The castle is open to the public year round and is a popular place for tourists for a family day out with nearly 380,000 people visiting in 2010 .
The castle is said to be haunted by the green lady of Stirling Castle who is said to be the ghost of one of Mary, Queen of Scots servants while Mary herself has been said to be the identity of the ghost of a pink lady
There is a lot to see and do at Stirling Castle within the various areas of the castle.
The Royal Palace
James V’s Palace at Stirling is one of the finest and best-preserved Renaissance buildings in Great Britain. Following a major programme of research and re-presentation, visitors can now see it much as it may have looked on completion around 1545.
Stirling Heads Gallery
After experiencing the amazing richness of the painted replica Heads in the King’s Inner Hall, visitors can go upstairs to see the originals on which they were based. These have been assembled from numerous sources, including private collections, and painstakingly conserved.
The Chapel Royal
Commissioned by James VI, the Chapel Royal was the last royal building in the castle. It was built in less than seven months in 1594 for the baptism of Prince Henry, the eldest child of James and his wife Queen Anna. He was heir to the throne, though he died at 18 and never became king.
The Stirling Tapestries
The magnificent Unicorn tapestries hanging in the Queen’s Inner Hall of the Palace were commissioned especially for Stirling Castle. They have been woven by hand, using techniques dating back to the 1400s.
The tapestries are closely based on a set of seven held by the Metropolitan Museum of New York at its Cloisters Museum. The original tapestries were produced in the early 1500s in the Low Countries.
The links between Stirling Castle and the Argyll and Sutherland Highlanders reach back through 200 years of distinguished service. The castle is proud to host their regimental museum where visitors can see exhibits and memorabilia from conflicts all round the world. Among them is Drummer Kennedy’s drum, which saved his life during the Boer War, when it deflected a bullet.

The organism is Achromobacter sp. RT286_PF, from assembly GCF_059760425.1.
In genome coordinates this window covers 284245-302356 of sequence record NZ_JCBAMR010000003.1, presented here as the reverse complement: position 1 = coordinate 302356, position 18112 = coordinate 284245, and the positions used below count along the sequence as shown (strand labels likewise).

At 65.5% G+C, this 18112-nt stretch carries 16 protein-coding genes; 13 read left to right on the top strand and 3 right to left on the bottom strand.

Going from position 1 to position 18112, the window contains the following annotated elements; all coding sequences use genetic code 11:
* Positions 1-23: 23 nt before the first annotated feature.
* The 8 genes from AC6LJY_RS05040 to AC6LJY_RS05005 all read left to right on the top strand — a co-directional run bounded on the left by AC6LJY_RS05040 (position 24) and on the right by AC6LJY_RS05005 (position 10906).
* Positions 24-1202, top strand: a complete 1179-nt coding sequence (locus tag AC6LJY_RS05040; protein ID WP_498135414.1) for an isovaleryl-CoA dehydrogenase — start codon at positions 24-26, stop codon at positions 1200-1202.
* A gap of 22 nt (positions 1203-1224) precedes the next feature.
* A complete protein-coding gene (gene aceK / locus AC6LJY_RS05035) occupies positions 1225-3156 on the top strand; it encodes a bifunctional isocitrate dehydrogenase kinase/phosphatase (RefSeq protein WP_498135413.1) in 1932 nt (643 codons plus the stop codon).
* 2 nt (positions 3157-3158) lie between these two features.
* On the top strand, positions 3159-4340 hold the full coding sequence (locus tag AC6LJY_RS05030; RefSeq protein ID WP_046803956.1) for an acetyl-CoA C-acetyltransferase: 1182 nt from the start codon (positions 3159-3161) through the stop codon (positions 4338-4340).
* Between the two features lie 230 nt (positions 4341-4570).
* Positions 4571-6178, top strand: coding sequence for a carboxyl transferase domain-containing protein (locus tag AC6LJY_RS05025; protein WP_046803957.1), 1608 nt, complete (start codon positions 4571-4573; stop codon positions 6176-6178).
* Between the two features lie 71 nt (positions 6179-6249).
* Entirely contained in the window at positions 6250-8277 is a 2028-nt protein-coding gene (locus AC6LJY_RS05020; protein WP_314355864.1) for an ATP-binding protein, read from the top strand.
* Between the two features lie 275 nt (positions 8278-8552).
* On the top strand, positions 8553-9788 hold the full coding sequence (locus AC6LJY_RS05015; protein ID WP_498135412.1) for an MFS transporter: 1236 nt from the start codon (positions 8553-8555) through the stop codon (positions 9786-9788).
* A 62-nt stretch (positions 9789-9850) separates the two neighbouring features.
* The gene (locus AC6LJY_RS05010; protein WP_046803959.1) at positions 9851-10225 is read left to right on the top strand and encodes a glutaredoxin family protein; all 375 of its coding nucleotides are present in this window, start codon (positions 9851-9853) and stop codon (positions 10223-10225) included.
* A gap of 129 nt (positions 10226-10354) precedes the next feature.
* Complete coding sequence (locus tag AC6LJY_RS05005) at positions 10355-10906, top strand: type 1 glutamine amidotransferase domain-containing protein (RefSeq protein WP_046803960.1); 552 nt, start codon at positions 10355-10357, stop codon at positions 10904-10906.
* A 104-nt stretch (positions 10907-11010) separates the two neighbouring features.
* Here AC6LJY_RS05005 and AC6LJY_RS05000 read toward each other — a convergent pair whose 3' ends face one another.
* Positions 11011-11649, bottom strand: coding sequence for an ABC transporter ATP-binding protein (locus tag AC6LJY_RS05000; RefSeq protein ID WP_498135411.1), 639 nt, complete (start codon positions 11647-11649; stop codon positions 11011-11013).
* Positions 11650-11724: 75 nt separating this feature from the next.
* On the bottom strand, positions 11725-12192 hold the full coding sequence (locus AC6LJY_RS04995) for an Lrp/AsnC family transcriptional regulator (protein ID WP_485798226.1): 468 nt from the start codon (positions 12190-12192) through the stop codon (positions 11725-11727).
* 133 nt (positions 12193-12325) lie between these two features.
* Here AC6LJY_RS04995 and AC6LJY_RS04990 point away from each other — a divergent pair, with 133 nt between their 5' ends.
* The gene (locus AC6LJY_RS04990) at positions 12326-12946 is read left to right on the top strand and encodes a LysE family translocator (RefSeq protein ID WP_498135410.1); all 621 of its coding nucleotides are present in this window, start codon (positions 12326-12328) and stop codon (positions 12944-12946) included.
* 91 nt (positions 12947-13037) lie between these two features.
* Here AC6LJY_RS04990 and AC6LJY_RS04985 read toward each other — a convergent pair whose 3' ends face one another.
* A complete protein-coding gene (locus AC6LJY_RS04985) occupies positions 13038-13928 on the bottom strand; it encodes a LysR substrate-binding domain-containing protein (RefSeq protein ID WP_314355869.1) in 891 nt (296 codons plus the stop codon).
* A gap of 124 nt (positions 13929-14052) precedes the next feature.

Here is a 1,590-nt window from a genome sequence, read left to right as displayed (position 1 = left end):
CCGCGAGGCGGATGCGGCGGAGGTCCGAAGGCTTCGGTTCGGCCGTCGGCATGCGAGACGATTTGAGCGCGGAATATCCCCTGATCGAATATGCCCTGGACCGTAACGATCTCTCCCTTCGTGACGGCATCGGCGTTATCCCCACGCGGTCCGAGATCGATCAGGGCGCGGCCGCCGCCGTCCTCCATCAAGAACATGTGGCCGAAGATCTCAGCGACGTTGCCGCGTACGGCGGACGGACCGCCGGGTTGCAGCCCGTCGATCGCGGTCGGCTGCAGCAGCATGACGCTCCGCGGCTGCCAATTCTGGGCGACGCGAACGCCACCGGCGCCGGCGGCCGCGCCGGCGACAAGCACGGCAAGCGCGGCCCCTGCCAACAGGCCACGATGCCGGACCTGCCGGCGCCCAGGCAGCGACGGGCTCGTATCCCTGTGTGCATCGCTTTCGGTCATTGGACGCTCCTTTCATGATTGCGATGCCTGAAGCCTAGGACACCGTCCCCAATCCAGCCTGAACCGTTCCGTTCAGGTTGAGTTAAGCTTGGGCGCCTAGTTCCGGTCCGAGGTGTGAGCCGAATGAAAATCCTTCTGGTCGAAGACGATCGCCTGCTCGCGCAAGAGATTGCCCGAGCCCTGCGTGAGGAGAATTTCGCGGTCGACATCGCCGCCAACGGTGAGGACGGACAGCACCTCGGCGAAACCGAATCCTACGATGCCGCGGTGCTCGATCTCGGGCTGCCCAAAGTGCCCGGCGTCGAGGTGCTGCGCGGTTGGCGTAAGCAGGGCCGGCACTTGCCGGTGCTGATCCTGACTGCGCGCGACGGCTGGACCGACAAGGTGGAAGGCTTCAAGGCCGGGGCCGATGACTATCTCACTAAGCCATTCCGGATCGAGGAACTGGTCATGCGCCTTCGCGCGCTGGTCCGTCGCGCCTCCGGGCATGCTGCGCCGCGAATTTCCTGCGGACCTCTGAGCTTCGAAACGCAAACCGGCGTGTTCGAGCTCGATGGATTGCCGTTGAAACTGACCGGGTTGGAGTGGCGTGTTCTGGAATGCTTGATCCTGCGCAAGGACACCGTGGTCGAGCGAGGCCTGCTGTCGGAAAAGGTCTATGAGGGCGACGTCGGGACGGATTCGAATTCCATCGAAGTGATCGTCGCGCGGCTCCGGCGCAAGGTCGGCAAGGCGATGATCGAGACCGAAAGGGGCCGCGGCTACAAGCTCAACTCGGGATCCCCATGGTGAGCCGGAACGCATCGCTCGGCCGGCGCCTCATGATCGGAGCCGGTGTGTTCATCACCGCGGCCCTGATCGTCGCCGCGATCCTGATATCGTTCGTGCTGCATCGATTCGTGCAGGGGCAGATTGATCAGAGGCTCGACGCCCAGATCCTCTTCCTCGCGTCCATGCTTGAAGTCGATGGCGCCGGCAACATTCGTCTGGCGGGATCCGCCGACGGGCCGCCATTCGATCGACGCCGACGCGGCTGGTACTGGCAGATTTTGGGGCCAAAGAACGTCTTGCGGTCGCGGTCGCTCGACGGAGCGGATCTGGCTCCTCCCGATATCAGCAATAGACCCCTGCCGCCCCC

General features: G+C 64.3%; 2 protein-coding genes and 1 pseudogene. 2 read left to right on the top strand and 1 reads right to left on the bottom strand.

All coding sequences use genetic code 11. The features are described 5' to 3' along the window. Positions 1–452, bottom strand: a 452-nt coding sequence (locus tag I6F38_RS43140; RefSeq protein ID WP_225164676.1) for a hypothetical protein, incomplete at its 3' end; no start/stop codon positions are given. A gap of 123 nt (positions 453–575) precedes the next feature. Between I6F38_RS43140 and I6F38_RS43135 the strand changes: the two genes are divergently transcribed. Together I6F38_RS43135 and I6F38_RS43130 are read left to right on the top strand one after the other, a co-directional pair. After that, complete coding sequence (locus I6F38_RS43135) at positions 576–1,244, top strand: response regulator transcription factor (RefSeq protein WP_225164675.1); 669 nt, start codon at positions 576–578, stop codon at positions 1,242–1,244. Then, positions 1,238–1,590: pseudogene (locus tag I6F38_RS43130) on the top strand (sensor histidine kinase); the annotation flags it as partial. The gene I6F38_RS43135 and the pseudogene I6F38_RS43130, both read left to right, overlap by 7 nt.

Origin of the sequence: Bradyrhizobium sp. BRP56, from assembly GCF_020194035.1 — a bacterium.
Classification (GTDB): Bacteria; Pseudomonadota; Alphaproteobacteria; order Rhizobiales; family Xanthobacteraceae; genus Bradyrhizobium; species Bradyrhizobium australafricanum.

The Great Hall
The Great Hall was built for James IV around 1503. It was part of a huge building programme at the castle designed to provide a setting for major royal gatherings, in part to impress his new queen, Margaret Tudor. The Great Hall was by far the largest banqueting hall ever built in medieval Scotland with it’s hammerbeam roof Two high windows lit the platform on which the king and queen sat and five enormous fireplaces provided heating for the hall
The Palace Vaults
The Palace was built on a steep slope. Its east side is supported by a series of vaults, accessed by a passageway. These were originally used for storage. Today they house a series of exhibition spaces geared to younger visitors.
The Great Kitchens
Here you get a feel for how the busy kitchen staff prepared food and drink for a royal banquet in the 1500s when royalty ate well and entertained lavishly. Located close to the Great Hall, the Great Kitchens are a large suite of basement rooms where food was prepared and cooked, ale was brewed, wine was stored and bread was baked. This bustling scene has been re-created for visitors, with a soundtrack to help create the atmosphere.
The Great Kitchens may now seem large, but at one time they extended right along the east face of the Outer Close.
The castle exhibition
The exhibition focuses on key events and personalities in the castle’s long history, from around 840 to 1964 and beyond. The exhibition is housed in vaults accessed via the Queen Anne Garden. Known as casemates, they were built as part of the castle’s massive Outer Defences in 1708–14.
For more information on opening times, events and general enquiries about this visitor attraction tel 01786 450 000 or visit the castle’s website http://www.stirlingcastle.gov.uk